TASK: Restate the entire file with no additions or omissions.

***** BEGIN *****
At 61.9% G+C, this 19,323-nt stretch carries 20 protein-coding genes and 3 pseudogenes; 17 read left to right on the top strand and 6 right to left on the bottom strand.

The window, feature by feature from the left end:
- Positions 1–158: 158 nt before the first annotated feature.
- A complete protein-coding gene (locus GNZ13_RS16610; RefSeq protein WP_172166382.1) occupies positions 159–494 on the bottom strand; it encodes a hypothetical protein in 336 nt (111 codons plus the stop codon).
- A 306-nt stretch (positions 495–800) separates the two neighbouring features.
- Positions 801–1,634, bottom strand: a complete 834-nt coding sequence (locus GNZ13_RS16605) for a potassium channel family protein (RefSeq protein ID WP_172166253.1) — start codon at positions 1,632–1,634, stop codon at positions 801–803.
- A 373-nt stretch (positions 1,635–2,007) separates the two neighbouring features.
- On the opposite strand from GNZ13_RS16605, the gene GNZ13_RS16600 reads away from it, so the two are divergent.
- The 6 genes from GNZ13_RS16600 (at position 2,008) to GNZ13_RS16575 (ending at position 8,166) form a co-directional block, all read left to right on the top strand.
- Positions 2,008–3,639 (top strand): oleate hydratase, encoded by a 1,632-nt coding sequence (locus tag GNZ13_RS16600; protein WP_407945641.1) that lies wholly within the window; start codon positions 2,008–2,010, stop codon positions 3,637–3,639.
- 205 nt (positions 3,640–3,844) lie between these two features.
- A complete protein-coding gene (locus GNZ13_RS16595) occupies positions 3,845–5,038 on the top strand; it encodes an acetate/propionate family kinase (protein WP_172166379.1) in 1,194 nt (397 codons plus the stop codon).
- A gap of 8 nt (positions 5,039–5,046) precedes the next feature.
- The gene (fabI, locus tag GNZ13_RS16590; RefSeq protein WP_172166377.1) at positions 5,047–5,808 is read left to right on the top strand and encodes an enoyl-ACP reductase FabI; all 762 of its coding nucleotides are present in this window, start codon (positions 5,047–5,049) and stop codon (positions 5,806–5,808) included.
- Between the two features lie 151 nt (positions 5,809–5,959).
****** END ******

At 61.9% G+C, this 19,323-nt stretch carries 20 protein-coding genes and 3 pseudogenes; 17 read left to right on the top strand and 6 right to left on the bottom strand.

The window, feature by feature from the left end:
- Positions 1–158: 158 nt before the first annotated feature.
- A complete protein-coding gene (locus GNZ13_RS16610; RefSeq protein WP_172166382.1) occupies positions 159–494 on the bottom strand; it encodes a hypothetical protein in 336 nt (111 codons plus the stop codon).
- A 306-nt stretch (positions 495–800) separates the two neighbouring features.
- Positions 801–1,634, bottom strand: a complete 834-nt coding sequence (locus GNZ13_RS16605) for a potassium channel family protein (RefSeq protein ID WP_172166253.1) — start codon at positions 1,632–1,634, stop codon at positions 801–803.
- A 373-nt stretch (positions 1,635–2,007) separates the two neighbouring features.
- On the opposite strand from GNZ13_RS16605, the gene GNZ13_RS16600 reads away from it, so the two are divergent.
- The 6 genes from GNZ13_RS16600 (at position 2,008) to GNZ13_RS16575 (ending at position 8,166) form a co-directional block, all read left to right on the top strand.
- Positions 2,008–3,639 (top strand): oleate hydratase, encoded by a 1,632-nt coding sequence (locus tag GNZ13_RS16600; protein WP_407945641.1) that lies wholly within the window; start codon positions 2,008–2,010, stop codon positions 3,637–3,639.
- 205 nt (positions 3,640–3,844) lie between these two features.
- A complete protein-coding gene (locus GNZ13_RS16595) occupies positions 3,845–5,038 on the top strand; it encodes an acetate/propionate family kinase (protein WP_172166379.1) in 1,194 nt (397 codons plus the stop codon).
- A gap of 8 nt (positions 5,039–5,046) precedes the next feature.
- The gene (fabI, locus tag GNZ13_RS16590; RefSeq protein WP_172166377.1) at positions 5,047–5,808 is read left to right on the top strand and encodes an enoyl-ACP reductase FabI; all 762 of its coding nucleotides are present in this window, start codon (positions 5,047–5,049) and stop codon (positions 5,806–5,808) included.
- Between the two features lie 151 nt (positions 5,809–5,959).